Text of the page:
These butterflies are often anxiety about the expectation of servitude. Of knowing we are supposed to be the nurturers of the earth’s manhood and that martyrdom is our supposed natural locale. We are conditioned to not use our gut instincts to forge on to make decisions, but harness the butterflies inside to avoid doing anything that appease others.

Prior to my marriage, I was already shaping up to be a traditional gender role misfit as an assigned female at birth military trades-person. I had been assaulted and abused at work enough for being female and I even left the military to become a proper wife. The result was 12 years of abuse and misery.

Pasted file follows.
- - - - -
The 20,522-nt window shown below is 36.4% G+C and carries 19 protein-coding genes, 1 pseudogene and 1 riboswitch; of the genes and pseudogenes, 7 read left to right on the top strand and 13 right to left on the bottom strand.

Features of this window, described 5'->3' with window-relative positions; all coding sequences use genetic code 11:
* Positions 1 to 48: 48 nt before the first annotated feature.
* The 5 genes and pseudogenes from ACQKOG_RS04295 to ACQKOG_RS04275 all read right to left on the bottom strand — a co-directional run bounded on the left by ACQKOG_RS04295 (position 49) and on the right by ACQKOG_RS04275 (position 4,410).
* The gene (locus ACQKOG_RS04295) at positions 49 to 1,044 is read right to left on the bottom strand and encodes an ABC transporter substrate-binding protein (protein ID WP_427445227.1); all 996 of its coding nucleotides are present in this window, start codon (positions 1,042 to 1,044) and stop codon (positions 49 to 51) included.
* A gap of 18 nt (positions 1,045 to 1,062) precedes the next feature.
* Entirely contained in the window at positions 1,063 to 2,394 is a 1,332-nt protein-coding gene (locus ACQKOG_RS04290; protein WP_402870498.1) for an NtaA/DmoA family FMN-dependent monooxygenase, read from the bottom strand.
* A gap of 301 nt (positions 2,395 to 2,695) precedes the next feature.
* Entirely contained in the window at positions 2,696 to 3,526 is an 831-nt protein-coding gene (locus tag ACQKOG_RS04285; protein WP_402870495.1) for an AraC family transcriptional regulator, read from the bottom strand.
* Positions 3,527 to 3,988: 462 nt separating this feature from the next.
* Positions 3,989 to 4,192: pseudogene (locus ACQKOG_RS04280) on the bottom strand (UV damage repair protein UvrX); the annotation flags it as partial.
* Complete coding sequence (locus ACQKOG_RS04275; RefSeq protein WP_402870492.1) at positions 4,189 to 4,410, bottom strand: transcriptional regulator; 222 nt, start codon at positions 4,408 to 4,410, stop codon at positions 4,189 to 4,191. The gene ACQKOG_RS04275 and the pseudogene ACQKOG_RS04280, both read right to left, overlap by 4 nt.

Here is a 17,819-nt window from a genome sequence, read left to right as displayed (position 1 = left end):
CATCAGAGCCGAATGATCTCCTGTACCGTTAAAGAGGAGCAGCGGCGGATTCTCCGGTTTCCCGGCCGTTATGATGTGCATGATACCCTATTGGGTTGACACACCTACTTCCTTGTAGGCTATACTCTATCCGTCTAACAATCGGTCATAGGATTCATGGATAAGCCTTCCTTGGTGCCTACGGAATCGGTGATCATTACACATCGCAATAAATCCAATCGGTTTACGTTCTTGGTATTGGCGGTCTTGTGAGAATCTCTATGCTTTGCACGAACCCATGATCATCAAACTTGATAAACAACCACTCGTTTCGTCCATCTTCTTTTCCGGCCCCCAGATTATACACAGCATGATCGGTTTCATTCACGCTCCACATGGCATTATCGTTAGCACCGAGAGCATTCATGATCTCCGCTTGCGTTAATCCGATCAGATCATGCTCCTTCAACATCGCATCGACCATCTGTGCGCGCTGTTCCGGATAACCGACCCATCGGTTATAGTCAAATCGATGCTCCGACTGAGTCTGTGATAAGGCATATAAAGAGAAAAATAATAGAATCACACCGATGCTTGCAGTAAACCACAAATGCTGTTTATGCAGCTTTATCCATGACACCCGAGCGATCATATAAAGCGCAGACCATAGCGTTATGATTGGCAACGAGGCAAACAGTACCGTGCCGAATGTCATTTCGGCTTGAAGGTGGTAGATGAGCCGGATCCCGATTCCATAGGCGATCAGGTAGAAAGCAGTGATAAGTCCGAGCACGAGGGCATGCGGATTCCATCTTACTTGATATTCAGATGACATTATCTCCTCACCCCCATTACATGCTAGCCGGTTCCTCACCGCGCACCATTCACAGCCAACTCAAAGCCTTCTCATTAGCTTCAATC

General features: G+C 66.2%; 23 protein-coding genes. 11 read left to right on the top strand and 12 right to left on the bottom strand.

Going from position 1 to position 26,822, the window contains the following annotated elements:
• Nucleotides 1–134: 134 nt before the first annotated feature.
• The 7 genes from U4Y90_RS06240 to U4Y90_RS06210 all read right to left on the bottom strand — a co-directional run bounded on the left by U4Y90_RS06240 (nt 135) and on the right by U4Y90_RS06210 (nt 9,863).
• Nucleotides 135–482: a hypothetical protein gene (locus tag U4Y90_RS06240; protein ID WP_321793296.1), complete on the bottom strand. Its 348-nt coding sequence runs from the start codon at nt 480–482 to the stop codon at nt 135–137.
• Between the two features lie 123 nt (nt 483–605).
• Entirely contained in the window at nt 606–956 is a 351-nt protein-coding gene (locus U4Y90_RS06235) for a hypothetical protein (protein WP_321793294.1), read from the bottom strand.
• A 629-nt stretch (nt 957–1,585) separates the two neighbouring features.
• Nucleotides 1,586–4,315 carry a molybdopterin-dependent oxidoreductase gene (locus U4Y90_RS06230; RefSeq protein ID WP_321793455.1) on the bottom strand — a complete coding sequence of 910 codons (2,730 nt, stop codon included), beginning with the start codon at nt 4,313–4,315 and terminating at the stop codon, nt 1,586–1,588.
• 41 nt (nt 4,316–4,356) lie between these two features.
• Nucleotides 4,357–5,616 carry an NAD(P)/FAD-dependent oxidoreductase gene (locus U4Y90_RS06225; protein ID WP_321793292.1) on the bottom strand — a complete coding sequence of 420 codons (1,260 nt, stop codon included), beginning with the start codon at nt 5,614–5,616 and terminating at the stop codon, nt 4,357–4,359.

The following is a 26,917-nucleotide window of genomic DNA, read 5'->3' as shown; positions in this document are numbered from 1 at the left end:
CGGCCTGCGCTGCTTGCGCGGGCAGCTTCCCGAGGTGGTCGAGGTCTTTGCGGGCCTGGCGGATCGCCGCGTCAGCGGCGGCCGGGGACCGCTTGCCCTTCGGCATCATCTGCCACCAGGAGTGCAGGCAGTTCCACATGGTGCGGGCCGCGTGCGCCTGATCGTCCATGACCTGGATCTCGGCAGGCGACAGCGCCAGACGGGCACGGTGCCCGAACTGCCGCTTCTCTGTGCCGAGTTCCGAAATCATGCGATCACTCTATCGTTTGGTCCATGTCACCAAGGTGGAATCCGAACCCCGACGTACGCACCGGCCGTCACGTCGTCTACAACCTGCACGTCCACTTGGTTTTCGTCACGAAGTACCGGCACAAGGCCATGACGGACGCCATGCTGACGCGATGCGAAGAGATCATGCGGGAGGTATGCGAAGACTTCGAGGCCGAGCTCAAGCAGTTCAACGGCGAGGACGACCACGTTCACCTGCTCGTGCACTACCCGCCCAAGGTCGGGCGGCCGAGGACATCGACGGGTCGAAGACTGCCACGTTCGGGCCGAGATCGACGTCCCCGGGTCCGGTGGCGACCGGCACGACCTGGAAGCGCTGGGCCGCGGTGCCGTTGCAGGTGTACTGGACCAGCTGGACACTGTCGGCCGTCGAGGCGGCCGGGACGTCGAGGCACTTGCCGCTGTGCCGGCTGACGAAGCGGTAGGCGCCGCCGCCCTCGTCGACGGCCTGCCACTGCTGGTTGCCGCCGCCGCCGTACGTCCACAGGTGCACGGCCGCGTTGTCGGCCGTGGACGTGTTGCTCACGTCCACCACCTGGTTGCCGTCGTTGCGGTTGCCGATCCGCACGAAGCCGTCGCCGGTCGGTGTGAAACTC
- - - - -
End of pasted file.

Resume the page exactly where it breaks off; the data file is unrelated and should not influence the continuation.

I tried to feign excitement about wedding planning. Because we are supposed to dream about our wedding day since almost birth, I hadn’t ever thought about it until I was engaged. I really just wanted the holiday at the end and thought that the money would have been better spent on travel. And after I fled this marriage, I grew my life into the life I wanted, on my terms and that included lots of travel.

I have the Oprah Winfrey show to thank for a course of testosterone after watching a show where this was discussed as a way for housewives to improve libido. Not that there were any problems with that, but just that course of drugs was totally unnecessary and had not be questioned by the doctor, because my husband was also pushing the agenda.

I’ve never forgotten him telling me after the divorce his new partner (who he had an affair with) “couldn’t leave him alone in the bedroom”. There was such glee in his voice as he thought he was telling me something that would prove I was a failure.

My unspoken response, “thank goodness, because it’s not me having to do that”.